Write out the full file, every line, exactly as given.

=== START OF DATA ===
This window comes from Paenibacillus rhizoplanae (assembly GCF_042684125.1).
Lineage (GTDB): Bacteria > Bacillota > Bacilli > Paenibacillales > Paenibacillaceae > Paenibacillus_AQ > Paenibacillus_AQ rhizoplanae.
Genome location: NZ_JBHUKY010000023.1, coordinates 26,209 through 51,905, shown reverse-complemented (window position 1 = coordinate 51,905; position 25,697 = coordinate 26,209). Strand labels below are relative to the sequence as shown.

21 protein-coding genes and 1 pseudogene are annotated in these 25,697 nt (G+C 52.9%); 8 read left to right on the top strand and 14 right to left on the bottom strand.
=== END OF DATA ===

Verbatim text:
This window comes from Paenibacillus rhizoplanae (assembly GCF_042684125.1).
Lineage (GTDB): Bacteria > Bacillota > Bacilli > Paenibacillales > Paenibacillaceae > Paenibacillus_AQ > Paenibacillus_AQ rhizoplanae.
Genome location: NZ_JBHUKY010000023.1, coordinates 26,209 through 51,905, shown reverse-complemented (window position 1 = coordinate 51,905; position 25,697 = coordinate 26,209). Strand labels below are relative to the sequence as shown.

21 protein-coding genes and 1 pseudogene are annotated in these 25,697 nt (G+C 52.9%); 8 read left to right on the top strand and 14 right to left on the bottom strand.